© Springer-Verlag Berlin Heidelberg 2015Yimeei Guo (ed.)Research on Selected China’s Legal Issues of E-Business10.1007/978-3-662-44542-6_3
3. Legal Risks and Solutions to E-Marketers’ Data Mining
Management Science Department, Xiamen University, Xiamen, 361005, China
Nowadays, data mining is popular in the science and mathematical fields but also is utilized increasingly by marketers trying to distill useful consumer data from Web sites. Data mining is a powerful new technology with great potential to help companies focus on the most important information in the data they have collected about the behavior of their customers and potential customers. In addition to e-privacy concern of data mining, other disputes are also becoming more popular for e-marketers. Therefore, this article discusses some legal risks of e-marketers’ data mining imposed by the captioned issues on the net and presents some solutions that enable data mining projects to proceed without violating these constraints.
KeywordsData mininge-PrivacyCopyright infringementTrespassLegal solutions
(Published by “2005 Int’l Conference on Services Systems and Services Management-Proceedings of ICSSSM’05” of IEEE, Inc., June 2005, pp. 1085–1089<EI,ISTP indexed>)
As we enter the twenty-first century, every opinion, interest, and lifestyle known to man seem to have found a home somewhere on the Internet. The new technology and the new form of commerce it has generated have opened up much debate about how to deal with traditional business issues, namely privacy, security, and intellectual property protection right (IPR).
According to Thearling (1995), a senior director of Wheelhouse Corporation, “data mining” is a set of automated techniques used to extract or previously unknown pieces of information from large databases. He points out that data mining is not a business solution but simply the underlying technology. In technical terms, data mining is described as the application of artificial intelligence (AI) and other intelligent techniques such as neural networks, fuzzy logic, genetic algorithms, decision trees, nearest neighbor method, rule induction, and data visualization, to large quantities of data to discover hidden trends, patterns, and relationships.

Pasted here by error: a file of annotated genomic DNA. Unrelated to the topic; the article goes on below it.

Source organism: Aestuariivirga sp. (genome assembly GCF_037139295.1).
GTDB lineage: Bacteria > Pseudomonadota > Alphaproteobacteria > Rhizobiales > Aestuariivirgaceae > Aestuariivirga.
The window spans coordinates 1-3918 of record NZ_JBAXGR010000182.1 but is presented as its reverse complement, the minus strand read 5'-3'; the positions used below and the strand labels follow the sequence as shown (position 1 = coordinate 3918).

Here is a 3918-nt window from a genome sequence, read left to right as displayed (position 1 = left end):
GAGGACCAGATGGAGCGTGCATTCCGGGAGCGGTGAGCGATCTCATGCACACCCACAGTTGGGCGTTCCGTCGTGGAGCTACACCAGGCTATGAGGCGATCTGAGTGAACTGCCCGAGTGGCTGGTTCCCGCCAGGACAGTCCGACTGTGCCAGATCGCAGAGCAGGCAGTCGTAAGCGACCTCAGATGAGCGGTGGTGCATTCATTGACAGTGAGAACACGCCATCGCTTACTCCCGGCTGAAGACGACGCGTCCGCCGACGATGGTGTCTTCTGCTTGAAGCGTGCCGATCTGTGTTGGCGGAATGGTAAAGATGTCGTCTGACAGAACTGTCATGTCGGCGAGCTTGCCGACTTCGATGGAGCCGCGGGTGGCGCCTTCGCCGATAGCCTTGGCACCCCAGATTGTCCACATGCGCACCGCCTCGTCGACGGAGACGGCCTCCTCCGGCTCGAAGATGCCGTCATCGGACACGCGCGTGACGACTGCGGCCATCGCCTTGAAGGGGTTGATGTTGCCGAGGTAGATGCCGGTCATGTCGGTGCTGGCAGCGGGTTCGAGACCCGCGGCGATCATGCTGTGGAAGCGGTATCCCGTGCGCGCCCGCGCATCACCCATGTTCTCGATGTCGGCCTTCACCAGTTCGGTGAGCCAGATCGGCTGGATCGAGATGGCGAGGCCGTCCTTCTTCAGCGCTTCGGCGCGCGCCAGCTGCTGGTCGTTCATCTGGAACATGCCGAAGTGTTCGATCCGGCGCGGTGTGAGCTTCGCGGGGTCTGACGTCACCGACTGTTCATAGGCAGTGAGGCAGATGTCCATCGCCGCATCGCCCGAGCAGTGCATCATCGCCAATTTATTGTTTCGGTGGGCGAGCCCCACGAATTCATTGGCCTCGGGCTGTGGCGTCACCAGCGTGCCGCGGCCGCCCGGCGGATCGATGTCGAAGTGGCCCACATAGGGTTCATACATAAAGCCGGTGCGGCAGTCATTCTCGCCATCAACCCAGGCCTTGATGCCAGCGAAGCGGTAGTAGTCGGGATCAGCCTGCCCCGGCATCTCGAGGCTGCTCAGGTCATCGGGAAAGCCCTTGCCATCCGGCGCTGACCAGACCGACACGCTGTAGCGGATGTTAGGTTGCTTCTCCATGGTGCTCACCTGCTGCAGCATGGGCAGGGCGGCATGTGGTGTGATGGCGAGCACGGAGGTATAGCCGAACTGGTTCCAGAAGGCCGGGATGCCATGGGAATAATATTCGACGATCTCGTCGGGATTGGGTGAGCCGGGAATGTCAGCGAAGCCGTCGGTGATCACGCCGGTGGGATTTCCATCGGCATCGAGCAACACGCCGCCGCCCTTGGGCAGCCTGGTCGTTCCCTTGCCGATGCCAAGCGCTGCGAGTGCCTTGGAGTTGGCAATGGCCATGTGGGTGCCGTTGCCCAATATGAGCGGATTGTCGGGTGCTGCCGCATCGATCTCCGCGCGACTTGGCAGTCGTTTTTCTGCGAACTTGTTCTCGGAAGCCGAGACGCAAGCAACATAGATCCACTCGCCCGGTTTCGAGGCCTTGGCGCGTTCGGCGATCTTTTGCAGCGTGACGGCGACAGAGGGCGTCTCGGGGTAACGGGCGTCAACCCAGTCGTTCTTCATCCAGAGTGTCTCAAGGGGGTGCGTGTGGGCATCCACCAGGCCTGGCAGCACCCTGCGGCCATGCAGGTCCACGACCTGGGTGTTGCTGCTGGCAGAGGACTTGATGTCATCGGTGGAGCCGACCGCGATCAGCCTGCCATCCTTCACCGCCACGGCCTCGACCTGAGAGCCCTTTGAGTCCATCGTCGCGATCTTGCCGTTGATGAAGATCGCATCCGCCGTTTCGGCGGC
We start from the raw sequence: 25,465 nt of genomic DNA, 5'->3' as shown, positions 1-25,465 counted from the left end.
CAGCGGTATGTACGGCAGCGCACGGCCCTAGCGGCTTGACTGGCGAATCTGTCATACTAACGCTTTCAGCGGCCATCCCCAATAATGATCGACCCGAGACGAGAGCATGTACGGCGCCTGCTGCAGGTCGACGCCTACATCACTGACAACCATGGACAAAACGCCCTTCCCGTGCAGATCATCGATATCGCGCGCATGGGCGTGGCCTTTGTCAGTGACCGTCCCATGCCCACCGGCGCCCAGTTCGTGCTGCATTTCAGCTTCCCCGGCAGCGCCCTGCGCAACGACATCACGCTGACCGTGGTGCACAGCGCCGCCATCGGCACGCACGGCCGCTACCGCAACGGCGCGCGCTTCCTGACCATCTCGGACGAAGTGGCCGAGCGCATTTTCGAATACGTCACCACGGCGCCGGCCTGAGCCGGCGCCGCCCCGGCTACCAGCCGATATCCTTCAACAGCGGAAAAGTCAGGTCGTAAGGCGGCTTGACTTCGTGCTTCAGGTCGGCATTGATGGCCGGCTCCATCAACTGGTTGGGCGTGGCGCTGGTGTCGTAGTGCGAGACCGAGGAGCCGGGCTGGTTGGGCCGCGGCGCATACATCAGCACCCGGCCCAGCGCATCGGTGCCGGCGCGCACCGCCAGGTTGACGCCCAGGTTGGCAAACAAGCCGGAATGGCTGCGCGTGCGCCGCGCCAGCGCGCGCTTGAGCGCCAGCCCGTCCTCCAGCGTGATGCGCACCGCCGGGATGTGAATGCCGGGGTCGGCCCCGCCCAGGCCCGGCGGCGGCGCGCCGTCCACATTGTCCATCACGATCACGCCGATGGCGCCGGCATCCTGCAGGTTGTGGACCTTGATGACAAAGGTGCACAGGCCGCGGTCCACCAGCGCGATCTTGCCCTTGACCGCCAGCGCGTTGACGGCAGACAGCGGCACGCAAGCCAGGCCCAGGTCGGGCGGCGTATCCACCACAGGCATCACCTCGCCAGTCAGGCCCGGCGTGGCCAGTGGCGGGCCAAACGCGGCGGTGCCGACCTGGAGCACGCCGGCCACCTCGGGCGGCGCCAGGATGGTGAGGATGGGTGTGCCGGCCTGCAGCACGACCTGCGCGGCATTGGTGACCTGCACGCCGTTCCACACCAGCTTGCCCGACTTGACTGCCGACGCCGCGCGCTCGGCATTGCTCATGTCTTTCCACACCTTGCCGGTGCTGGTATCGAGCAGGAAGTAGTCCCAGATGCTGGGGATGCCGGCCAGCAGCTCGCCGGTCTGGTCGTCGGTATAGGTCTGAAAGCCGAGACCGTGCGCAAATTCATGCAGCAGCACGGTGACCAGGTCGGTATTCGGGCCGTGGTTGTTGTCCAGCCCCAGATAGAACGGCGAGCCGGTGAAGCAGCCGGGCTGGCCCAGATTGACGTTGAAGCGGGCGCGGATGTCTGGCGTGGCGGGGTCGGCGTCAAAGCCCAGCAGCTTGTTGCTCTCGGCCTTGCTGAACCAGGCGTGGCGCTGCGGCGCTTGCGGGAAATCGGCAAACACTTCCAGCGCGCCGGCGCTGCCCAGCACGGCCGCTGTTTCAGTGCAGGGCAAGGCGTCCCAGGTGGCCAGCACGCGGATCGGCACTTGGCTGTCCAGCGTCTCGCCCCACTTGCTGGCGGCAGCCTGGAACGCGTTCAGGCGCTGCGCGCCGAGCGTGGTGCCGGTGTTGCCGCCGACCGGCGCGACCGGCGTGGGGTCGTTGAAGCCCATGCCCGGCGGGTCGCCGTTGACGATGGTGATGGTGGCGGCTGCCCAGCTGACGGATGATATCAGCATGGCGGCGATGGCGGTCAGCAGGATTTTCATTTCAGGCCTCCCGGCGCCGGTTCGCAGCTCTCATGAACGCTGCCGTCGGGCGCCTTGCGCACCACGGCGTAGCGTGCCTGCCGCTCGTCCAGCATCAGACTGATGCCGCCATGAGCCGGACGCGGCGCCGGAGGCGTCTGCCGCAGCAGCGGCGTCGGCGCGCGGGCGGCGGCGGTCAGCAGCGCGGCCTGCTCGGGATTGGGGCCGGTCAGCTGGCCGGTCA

Whereas Cavoukian (1998), the Information and Privacy Commissioner of Ontario, says that successful data mining makes it possible to reveal patterns and relationships and then uses this “new” information to make proactive knowledge-driven business decisions.
Nowadays, data mining is popular in the science and mathematical fields but also is utilized increasingly by marketers trying to distill useful consumer data from Web sites. Data mining is a powerful new technology with a great potential to help companies focus on the most important information in the data they have collected about the behavior of their customers and potential customers.
For the hundreds of companies that develop and market such online tracking and data mining capabilities, the development of these technologies and their adoption by millions of Web sites represent vital entrepreneurial opportunities. Clearly, these online data tracking and analysis products are much in demand. For all types of companies that do business on the Web, learning as much as possible about visitors is a precondition for offering customized services and may be the key to growth and expanded revenues.
With data mining tools running on massively parallel-processing computers, someone may have access to all kinds of data about anyone in a database. All these data do not have to reside in one physical location; as the Web grows, information of this type becomes more available to more people.
For example, www.Amazon.com started featuring thousands of individual bestseller lists calculated by zip codes, workplace, and colleges. DoubleClick, the Internet’s largest advertising company, faithfully captures each Web browser’s mouse click and uses the information to direct consumer advertising. MessageMedia Inc. (a Softbank Holdings Inc.) company even links traditional direct marketing databases to cyberspace pitches. Other companies such as Microsoft, Netscape, and FireFly Networks also track individual interests in everything from music to Web pages.1
All these practices could raise serious privacy concerns. Among them, under pressure from privacy advocates, DoubleClick announced in March 2000 that it would postpone its profiling scheme until the federal government and the e-commerce industry agree on privacy standards.2